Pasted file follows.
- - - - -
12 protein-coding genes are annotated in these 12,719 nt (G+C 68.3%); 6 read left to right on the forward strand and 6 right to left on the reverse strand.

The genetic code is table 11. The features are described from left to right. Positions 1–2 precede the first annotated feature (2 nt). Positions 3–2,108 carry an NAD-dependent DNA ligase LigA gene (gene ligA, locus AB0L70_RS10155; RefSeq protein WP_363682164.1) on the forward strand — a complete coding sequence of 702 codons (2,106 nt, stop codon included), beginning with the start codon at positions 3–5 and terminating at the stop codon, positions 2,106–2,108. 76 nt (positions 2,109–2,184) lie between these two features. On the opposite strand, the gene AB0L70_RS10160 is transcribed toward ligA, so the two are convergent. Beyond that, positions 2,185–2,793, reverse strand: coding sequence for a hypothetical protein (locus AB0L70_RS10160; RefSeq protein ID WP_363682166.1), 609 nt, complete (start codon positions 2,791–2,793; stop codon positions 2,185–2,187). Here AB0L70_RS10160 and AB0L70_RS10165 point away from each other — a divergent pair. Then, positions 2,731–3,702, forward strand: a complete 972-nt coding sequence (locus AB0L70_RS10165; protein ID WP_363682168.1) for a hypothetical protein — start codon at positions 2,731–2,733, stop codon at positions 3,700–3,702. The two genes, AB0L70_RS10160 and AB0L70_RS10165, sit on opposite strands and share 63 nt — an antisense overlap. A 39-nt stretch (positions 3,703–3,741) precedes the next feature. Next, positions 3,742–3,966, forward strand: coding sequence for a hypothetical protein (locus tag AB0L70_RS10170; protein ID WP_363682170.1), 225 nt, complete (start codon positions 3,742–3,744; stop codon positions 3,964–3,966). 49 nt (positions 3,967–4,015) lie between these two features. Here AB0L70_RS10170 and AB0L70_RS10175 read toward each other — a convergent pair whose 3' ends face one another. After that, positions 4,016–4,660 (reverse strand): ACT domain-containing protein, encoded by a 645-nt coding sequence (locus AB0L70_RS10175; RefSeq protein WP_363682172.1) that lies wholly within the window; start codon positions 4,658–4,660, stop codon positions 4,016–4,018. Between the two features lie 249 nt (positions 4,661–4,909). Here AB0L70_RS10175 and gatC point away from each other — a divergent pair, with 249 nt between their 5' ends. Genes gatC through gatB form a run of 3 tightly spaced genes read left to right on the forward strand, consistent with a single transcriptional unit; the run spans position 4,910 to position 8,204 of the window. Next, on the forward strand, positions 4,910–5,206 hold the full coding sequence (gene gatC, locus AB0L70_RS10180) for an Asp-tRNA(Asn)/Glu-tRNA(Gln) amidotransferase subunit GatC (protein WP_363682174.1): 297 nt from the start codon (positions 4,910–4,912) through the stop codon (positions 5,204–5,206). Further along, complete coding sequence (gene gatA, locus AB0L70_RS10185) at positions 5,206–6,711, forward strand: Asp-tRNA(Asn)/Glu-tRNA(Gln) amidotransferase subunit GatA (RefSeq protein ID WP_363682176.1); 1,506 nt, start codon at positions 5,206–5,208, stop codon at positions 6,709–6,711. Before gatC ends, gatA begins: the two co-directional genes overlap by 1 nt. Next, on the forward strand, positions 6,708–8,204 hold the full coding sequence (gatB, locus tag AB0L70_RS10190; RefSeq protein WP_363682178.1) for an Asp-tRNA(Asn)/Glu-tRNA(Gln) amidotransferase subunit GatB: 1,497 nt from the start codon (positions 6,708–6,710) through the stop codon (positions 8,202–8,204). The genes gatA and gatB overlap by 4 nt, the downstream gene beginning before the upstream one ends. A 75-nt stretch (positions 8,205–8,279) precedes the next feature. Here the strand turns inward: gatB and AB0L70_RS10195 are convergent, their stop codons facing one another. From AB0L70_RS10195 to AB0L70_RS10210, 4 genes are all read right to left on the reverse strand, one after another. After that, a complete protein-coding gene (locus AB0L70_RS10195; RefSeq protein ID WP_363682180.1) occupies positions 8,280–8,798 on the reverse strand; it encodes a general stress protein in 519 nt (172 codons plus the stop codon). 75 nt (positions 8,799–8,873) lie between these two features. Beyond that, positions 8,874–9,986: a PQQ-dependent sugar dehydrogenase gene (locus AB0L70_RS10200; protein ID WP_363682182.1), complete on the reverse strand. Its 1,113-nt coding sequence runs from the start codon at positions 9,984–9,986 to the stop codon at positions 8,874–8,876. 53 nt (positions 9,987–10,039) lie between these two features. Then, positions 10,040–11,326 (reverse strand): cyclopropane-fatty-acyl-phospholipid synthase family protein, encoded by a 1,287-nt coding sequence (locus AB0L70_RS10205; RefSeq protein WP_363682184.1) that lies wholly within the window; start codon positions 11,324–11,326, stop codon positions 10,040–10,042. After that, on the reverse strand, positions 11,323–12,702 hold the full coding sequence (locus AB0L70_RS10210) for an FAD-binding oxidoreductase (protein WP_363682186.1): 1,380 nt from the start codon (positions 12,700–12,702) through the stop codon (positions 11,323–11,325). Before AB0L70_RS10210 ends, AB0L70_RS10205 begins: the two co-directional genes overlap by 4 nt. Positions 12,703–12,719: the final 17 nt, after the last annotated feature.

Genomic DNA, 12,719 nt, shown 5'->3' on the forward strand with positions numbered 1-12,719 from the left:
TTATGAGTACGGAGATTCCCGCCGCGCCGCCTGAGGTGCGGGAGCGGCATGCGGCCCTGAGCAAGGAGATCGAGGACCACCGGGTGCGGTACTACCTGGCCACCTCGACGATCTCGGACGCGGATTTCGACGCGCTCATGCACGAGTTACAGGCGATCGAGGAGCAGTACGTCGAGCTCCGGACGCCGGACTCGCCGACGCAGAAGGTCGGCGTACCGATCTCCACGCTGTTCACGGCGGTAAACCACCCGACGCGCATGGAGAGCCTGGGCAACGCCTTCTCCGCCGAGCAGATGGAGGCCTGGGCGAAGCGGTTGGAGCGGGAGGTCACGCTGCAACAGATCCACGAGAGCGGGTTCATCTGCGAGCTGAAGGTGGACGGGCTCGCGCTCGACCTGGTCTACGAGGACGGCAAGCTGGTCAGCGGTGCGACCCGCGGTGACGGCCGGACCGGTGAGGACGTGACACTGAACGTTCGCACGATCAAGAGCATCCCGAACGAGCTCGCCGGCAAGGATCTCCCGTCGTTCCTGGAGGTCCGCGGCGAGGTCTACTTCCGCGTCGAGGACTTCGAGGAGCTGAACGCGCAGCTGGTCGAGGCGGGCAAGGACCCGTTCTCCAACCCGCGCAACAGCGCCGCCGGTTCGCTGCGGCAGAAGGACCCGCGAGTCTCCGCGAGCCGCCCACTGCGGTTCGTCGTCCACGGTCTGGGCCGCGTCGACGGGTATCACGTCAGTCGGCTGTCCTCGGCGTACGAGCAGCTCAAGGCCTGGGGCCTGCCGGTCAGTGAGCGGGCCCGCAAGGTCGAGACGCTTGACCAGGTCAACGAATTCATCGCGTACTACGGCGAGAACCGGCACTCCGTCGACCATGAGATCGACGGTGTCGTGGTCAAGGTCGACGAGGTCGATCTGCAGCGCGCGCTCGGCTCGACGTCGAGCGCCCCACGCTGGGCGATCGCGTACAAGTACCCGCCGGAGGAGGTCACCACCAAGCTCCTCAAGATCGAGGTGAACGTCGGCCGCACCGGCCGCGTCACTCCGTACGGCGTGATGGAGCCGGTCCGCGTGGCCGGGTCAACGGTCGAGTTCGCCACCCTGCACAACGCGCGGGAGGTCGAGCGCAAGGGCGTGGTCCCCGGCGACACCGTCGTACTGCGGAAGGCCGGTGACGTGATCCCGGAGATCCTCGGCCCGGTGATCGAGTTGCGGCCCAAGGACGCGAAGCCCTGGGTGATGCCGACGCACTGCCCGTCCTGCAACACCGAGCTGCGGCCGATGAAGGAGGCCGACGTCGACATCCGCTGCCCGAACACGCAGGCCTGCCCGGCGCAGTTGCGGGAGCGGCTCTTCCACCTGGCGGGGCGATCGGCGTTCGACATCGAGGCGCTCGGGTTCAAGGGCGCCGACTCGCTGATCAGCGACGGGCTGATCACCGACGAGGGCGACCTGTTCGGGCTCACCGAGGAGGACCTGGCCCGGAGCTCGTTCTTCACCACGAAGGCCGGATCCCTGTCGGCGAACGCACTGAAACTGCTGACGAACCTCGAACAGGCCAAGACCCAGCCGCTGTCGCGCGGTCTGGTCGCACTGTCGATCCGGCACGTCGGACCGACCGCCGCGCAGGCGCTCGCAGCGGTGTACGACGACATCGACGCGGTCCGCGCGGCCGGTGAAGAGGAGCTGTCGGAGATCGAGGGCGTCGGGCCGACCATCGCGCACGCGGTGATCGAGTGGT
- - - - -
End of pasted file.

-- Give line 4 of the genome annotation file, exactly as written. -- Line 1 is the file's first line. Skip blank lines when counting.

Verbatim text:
TTATGAGTACGGAGATTCCCGCCGCGCCGCCTGAGGTGCGGGAGCGGCATGCGGCCCTGAGCAAGGAGATCGAGGACCACCGGGTGCGGTACTACCTGGCCACCTCGACGATCTCGGACGCGGATTTCGACGCGCTCATGCACGAGTTACAGGCGATCGAGGAGCAGTACGTCGAGCTCCGGACGCCGGACTCGCCGACGCAGAAGGTCGGCGTACCGATCTCCACGCTGTTCACGGCGGTAAACCACCCGACGCGCATGGAGAGCCTGGGCAACGCCTTCTCCGCCGAGCAGATGGAGGCCTGGGCGAAGCGGTTGGAGCGGGAGGTCACGCTGCAACAGATCCACGAGAGCGGGTTCATCTGCGAGCTGAAGGTGGACGGGCTCGCGCTCGACCTGGTCTACGAGGACGGCAAGCTGGTCAGCGGTGCGACCCGCGGTGACGGCCGGACCGGTGAGGACGTGACACTGAACGTTCGCACGATCAAGAGCATCCCGAACGAGCTCGCCGGCAAGGATCTCCCGTCGTTCCTGGAGGTCCGCGGCGAGGTCTACTTCCGCGTCGAGGACTTCGAGGAGCTGAACGCGCAGCTGGTCGAGGCGGGCAAGGACCCGTTCTCCAACCCGCGCAACAGCGCCGCCGGTTCGCTGCGGCAGAAGGACCCGCGAGTCTCCGCGAGCCGCCCACTGCGGTTCGTCGTCCACGGTCTGGGCCGCGTCGACGGGTATCACGTCAGTCGGCTGTCCTCGGCGTACGAGCAGCTCAAGGCCTGGGGCCTGCCGGTCAGTGAGCGGGCCCGCAAGGTCGAGACGCTTGACCAGGTCAACGAATTCATCGCGTACTACGGCGAGAACCGGCACTCCGTCGACCATGAGATCGACGGTGTCGTGGTCAAGGTCGACGAGGTCGATCTGCAGCGCGCGCTCGGCTCGACGTCGAGCGCCCCACGCTGGGCGATCGCGTACAAGTACCCGCCGGAGGAGGTCACCACCAAGCTCCTCAAGATCGAGGTGAACGTCGGCCGCACCGGCCGCGTCACTCCGTACGGCGTGATGGAGCCGGTCCGCGTGGCCGGGTCAACGGTCGAGTTCGCCACCCTGCACAACGCGCGGGAGGTCGAGCGCAAGGGCGTGGTCCCCGGCGACACCGTCGTACTGCGGAAGGCCGGTGACGTGATCCCGGAGATCCTCGGCCCGGTGATCGAGTTGCGGCCCAAGGACGCGAAGCCCTGGGTGATGCCGACGCACTGCCCGTCCTGCAACACCGAGCTGCGGCCGATGAAGGAGGCCGACGTCGACATCCGCTGCCCGAACACGCAGGCCTGCCCGGCGCAGTTGCGGGAGCGGCTCTTCCACCTGGCGGGGCGATCGGCGTTCGACATCGAGGCGCTCGGGTTCAAGGGCGCCGACTCGCTGATCAGCGACGGGCTGATCACCGACGAGGGCGACCTGTTCGGGCTCACCGAGGAGGACCTGGCCCGGAGCTCGTTCTTCACCACGAAGGCCGGATCCCTGTCGGCGAACGCACTGAAACTGCTGACGAACCTCGAACAGGCCAAGACCCAGCCGCTGTCGCGCGGTCTGGTCGCACTGTCGATCCGGCACGTCGGACCGACCGCCGCGCAGGCGCTCGCAGCGGTGTACGACGACATCGACGCGGTCCGCGCGGCCGGTGAAGAGGAGCTGTCGGAGATCGAGGGCGTCGGGCCGACCATCGCGCACGCGGTGATCGAGTGGT